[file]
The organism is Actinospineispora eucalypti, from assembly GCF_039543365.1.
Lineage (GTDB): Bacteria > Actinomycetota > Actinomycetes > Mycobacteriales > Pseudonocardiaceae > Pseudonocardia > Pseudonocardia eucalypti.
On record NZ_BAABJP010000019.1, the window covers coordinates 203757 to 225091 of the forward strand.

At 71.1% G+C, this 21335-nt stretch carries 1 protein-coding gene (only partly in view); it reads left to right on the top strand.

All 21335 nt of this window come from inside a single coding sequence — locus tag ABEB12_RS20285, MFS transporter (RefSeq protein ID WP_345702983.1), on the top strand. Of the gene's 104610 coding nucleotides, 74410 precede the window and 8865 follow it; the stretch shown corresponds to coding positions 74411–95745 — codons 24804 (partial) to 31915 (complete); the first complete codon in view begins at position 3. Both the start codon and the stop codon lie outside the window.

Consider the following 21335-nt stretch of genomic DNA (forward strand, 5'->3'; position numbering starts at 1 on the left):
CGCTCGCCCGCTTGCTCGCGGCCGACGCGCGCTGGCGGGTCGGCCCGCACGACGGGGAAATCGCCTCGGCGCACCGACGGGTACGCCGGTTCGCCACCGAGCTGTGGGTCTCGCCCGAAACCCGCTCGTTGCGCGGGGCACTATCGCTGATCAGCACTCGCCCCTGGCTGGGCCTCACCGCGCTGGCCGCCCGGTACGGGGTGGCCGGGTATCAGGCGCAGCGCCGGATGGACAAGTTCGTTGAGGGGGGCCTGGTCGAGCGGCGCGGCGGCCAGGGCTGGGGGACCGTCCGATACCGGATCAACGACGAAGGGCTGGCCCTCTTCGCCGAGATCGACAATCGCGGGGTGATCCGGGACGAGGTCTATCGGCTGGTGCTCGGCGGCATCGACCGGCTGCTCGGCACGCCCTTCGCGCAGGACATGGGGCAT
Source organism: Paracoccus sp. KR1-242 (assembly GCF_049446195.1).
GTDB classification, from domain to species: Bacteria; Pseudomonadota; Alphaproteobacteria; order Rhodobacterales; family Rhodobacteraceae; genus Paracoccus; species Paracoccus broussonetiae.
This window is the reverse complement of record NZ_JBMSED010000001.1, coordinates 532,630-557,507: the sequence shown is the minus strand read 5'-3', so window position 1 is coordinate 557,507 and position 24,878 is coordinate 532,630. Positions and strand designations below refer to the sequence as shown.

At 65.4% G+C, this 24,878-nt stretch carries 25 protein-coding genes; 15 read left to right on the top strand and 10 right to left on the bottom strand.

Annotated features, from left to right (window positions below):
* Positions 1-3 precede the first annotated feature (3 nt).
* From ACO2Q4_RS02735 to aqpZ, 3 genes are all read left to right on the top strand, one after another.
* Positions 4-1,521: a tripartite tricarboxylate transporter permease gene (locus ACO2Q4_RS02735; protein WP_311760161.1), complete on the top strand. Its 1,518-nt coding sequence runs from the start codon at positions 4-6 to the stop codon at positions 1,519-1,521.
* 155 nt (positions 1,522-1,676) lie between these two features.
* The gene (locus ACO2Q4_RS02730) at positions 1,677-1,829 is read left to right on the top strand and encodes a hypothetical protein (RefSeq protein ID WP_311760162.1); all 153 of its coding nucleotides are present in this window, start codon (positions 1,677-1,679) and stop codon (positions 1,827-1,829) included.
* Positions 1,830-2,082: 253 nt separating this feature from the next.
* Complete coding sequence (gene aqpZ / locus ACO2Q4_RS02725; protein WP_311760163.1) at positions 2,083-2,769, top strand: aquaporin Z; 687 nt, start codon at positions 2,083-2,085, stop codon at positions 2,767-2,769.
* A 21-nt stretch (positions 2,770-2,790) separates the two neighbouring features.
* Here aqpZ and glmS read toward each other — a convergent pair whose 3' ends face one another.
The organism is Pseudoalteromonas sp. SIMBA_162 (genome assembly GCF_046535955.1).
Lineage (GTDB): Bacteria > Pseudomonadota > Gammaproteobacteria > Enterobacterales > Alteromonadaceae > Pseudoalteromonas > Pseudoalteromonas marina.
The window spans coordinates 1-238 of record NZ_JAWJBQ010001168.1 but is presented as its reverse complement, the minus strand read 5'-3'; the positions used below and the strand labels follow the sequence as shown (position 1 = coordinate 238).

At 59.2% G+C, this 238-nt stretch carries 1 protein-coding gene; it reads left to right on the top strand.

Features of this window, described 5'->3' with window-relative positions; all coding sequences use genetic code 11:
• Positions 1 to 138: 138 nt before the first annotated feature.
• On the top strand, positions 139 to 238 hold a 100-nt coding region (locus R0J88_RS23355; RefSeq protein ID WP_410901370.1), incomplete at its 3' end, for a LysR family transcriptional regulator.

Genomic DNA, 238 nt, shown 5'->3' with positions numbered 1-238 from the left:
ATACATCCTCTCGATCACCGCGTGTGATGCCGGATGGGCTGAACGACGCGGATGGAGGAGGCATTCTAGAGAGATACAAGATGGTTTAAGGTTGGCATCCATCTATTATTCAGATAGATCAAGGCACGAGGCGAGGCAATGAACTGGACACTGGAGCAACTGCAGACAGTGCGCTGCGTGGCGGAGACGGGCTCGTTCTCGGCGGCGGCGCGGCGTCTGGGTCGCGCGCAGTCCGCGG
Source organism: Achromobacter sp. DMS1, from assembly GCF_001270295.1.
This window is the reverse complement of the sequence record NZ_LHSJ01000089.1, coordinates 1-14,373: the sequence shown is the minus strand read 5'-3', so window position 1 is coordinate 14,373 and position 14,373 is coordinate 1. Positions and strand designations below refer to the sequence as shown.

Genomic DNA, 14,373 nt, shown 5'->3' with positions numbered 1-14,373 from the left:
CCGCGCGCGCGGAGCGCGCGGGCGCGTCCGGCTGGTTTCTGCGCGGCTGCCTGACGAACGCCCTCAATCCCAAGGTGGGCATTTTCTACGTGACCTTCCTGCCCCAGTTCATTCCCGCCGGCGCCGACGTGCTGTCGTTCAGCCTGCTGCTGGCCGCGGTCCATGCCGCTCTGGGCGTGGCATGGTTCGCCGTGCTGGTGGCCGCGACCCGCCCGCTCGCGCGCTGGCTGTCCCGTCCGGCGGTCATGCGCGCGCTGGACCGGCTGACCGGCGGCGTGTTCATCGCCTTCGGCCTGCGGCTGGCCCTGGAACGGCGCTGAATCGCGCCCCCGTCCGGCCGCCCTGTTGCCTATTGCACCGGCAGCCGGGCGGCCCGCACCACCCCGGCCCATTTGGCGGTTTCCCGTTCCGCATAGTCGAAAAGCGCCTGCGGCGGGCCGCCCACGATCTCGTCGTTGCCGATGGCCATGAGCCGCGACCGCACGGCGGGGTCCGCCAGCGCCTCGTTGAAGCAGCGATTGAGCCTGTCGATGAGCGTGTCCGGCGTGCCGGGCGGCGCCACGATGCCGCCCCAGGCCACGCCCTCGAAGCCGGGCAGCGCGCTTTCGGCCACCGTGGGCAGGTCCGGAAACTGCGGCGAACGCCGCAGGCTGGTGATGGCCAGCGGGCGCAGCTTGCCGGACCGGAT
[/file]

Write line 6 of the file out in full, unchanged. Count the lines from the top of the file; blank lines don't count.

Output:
Consider the following 21335-nt stretch of genomic DNA (forward strand, 5'->3'; position numbering starts at 1 on the left):